Q: Who are the holders of U.S. debt?
A: The biggest are the Social Security trust funds (16 percent), the Federal Reserve banks (12 percent), China (8 percent), Japan (7 percent) and mutual funds including money-market funds (6 percent).
I keep hearing about the debt ceiling and the U.S. borrowing more. Who are the holders of U.S. debt? Meaning who, exactly does a country of our size borrow money from? Thanks.
Our primary source is Table OFS-2 in the September issue of the Treasury Bulletin, which can be found under the heading “Ownership of Federal Securities.” For additional details, we’ve also drawn on reports of the Federal Reserve System and other U.S. Treasury documents.
As of the end of March 2013 — the most recent period for which the Bulletin provides a breakdown — total federal debt stood at $16.8 trillion. It has since grown to nearly $17.2 trillion, but the share of debt held by various lenders cannot have shifted by much.
The largest portion of the total debt — about 40 percent — was held by federal government accounts plus the Federal Reserve banks. Since 2009, the Federal Reserve banks have been sharply increasing their holdings of Treasury securities to stimulate the economy, and as of March 31, they held just under $2 trillion of the national debt, or about 12 percent. The federal government accounts include the two Social Security trust funds, which together hold 16 percent of the total federal debt. Other federal government accounts include the federal civil service retirement and disability fund (5 percent of total debt), the military retirement fund (3 percent), the Medicare hospital insurance fund (1 percent), and several other smaller funds.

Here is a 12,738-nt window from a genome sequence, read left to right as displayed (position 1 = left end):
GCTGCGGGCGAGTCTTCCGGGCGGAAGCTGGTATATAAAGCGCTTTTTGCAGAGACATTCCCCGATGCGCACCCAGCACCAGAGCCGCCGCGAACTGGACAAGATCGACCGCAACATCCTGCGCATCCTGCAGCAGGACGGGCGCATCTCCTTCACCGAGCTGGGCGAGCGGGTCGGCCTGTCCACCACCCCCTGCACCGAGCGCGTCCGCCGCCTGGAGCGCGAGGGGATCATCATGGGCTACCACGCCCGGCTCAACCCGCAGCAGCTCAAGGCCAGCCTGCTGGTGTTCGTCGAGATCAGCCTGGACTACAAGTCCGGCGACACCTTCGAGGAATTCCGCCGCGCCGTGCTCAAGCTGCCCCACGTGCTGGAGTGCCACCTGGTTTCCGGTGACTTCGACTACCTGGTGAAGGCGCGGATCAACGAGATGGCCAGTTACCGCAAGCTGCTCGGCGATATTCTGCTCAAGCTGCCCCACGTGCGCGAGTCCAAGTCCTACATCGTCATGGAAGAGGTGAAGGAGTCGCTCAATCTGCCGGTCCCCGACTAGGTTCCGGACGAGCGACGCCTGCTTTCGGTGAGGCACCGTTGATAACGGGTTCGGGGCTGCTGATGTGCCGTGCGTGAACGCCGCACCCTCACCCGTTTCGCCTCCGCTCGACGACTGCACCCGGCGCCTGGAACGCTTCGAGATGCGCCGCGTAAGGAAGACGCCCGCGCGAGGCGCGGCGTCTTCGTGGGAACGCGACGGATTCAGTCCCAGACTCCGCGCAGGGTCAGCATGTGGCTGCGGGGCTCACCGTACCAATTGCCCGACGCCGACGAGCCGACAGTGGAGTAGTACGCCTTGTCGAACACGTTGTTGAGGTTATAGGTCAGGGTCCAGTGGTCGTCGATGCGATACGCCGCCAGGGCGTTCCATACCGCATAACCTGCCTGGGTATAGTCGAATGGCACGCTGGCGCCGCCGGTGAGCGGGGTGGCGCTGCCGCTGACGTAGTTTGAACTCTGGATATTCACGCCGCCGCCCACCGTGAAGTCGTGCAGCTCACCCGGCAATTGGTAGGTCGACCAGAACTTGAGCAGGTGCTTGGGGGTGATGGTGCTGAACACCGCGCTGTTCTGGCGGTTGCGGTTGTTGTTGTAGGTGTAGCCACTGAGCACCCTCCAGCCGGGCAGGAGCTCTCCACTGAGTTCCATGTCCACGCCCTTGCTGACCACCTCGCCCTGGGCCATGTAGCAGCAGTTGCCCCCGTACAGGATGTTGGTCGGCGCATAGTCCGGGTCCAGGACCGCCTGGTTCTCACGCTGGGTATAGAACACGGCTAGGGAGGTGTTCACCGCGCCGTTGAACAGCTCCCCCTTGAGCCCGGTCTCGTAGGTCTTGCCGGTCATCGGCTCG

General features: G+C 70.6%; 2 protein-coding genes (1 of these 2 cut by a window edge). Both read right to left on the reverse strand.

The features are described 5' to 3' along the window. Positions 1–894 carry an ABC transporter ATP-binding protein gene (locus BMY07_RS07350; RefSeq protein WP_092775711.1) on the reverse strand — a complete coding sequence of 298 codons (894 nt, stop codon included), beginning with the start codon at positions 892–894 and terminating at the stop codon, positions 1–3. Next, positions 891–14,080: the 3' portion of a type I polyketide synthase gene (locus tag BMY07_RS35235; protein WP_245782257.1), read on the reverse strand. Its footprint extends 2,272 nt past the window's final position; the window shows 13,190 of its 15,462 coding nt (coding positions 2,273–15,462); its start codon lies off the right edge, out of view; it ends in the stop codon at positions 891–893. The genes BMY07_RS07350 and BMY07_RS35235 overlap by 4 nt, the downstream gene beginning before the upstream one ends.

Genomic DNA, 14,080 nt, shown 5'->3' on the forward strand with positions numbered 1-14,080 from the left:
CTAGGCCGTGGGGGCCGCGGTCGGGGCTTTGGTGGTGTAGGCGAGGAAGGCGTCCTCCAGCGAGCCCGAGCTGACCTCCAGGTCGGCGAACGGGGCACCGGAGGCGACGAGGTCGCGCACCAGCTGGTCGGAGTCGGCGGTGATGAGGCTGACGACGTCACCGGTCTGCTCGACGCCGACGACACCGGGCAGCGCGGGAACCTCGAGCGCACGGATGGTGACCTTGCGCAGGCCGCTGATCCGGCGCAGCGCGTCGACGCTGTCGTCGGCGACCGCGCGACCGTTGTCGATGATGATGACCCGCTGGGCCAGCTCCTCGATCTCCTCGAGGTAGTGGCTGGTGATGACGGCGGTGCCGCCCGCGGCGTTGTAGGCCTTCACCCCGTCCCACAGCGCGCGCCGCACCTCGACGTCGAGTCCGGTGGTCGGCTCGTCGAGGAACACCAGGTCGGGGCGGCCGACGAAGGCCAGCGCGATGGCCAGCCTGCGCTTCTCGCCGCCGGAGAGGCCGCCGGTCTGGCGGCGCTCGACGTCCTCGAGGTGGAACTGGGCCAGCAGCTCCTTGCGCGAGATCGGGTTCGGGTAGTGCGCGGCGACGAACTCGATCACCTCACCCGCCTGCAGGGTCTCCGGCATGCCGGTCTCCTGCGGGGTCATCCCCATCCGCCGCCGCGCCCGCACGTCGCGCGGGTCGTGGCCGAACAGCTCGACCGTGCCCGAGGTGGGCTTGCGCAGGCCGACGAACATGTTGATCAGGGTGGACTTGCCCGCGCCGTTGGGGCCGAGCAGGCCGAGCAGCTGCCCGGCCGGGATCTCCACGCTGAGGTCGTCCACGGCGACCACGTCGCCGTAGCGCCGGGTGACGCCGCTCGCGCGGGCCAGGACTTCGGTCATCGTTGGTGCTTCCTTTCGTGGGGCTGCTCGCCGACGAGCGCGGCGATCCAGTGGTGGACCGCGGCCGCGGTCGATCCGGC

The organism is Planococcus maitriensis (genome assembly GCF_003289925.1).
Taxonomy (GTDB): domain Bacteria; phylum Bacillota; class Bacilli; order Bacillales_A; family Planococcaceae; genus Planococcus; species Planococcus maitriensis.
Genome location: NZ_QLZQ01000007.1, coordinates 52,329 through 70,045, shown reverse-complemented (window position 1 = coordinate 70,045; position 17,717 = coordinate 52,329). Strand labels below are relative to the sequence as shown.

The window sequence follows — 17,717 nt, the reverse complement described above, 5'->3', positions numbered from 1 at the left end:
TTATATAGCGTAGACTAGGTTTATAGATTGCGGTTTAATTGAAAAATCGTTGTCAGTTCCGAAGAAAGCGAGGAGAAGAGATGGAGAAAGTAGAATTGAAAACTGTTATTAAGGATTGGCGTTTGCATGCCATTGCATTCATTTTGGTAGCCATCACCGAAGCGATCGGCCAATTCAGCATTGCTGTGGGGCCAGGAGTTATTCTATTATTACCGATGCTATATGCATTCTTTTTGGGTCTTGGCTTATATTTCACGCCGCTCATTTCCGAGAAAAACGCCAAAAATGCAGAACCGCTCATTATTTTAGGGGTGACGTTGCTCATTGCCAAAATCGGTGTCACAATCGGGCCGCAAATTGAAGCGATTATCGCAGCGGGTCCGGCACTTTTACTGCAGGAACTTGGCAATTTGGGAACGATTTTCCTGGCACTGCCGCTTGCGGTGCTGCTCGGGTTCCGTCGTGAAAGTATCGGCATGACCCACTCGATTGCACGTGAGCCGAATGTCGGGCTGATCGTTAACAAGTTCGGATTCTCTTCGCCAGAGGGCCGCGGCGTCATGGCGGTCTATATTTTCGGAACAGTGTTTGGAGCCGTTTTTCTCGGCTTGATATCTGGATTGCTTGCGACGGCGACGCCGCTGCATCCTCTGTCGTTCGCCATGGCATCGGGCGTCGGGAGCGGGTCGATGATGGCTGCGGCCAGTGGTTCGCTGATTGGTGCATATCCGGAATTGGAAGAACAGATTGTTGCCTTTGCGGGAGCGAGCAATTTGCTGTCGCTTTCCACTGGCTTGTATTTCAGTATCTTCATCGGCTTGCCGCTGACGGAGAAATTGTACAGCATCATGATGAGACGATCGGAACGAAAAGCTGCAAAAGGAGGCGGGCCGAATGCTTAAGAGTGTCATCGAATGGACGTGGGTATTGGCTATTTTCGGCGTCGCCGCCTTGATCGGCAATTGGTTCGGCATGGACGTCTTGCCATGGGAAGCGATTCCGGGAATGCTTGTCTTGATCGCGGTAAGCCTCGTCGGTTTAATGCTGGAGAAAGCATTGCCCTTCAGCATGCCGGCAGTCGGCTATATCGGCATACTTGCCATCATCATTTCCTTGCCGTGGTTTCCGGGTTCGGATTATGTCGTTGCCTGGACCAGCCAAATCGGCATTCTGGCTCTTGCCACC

Another 34 percent of total federal debt is owed to foreigners, including China (which owned nearly $1.3 trillion of the total debt, or about 8 percent), closely followed by Japan, which owned $1.1 trillion, or 7 percent. Previously, Japan had been the top foreign owner of U.S. debt, but China surpassed Japan in September 2008. Other major foreign lenders are various Caribbean banking centers including the Cayman Islands (2 percent altogether), various oil-exporting nations including Saudi Arabia (2 percent altogether) and Brazil (2 percent).
The remainder of the total federal debt is spread among mostly private, domestic investors, including 6 percent owned through mutual funds, such as money-market funds. Another 3 percent is owned by state and local governments. The remaining 17 percent is spread among banks and other depository institutions (2 percent), owners of U.S. savings bonds (1 percent), private pension funds (3 percent), state and local pension funds (1 percent), and insurance companies (2 percent), with the remaining 9 percent held by various “individuals, Government-sponsored enterprises, brokers and dealers, bank personal trusts and estates, corporate and non-corporate businesses, and other investors,” according to the Treasury.
— Brooks Jackson
“TABLE OFS-2.—Estimated Ownership of U.S. Treasury Securities.” U.S. Treasury Bulletin. Sep 2013.
“The Debt to the Penny and Who Holds It.” U.S. Treasury website. Accessed 19 Nov 2013.
“Federal Reserve Banks Combined Quarterly Financial Report, March 31, 2013.” Board of Governors of the Federal Reserve System. 31 May 2013.
“Note 3. Intragovernmental Debt Holdings, Monthly Schedules of Federal Debt.” U.S. Treasury, Bureau of the Public Debt. 31 March 2013.
“Major Foreign Holders of Treasury Securities.” U.S. Treasury. Undated document accessed 19 Nov 2013.